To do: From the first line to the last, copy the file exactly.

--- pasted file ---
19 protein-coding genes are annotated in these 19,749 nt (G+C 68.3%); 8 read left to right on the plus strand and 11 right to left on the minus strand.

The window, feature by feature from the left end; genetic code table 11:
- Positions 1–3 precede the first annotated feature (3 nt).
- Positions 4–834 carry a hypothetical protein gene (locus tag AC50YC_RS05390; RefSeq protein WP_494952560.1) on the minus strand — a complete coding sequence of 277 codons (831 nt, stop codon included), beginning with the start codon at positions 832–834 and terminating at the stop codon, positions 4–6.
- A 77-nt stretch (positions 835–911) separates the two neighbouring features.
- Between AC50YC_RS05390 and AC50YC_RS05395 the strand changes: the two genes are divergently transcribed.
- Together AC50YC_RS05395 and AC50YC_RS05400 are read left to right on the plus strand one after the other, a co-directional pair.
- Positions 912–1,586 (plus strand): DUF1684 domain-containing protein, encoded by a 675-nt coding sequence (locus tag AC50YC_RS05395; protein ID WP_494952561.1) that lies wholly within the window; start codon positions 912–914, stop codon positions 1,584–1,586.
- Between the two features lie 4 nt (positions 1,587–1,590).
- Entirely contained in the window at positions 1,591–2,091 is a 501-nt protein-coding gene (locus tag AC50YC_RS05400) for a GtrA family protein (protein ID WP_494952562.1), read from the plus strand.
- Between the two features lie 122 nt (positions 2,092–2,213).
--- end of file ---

19 protein-coding genes are annotated in these 19,749 nt (G+C 68.3%); 8 read left to right on the plus strand and 11 right to left on the minus strand.

The window, feature by feature from the left end; genetic code table 11:
- Positions 1–3 precede the first annotated feature (3 nt).
- Positions 4–834 carry a hypothetical protein gene (locus tag AC50YC_RS05390; RefSeq protein WP_494952560.1) on the minus strand — a complete coding sequence of 277 codons (831 nt, stop codon included), beginning with the start codon at positions 832–834 and terminating at the stop codon, positions 4–6.
- A 77-nt stretch (positions 835–911) separates the two neighbouring features.
- Between AC50YC_RS05390 and AC50YC_RS05395 the strand changes: the two genes are divergently transcribed.
- Together AC50YC_RS05395 and AC50YC_RS05400 are read left to right on the plus strand one after the other, a co-directional pair.
- Positions 912–1,586 (plus strand): DUF1684 domain-containing protein, encoded by a 675-nt coding sequence (locus tag AC50YC_RS05395; protein ID WP_494952561.1) that lies wholly within the window; start codon positions 912–914, stop codon positions 1,584–1,586.
- Between the two features lie 4 nt (positions 1,587–1,590).
- Entirely contained in the window at positions 1,591–2,091 is a 501-nt protein-coding gene (locus tag AC50YC_RS05400) for a GtrA family protein (protein ID WP_494952562.1), read from the plus strand.
- Between the two features lie 122 nt (positions 2,092–2,213).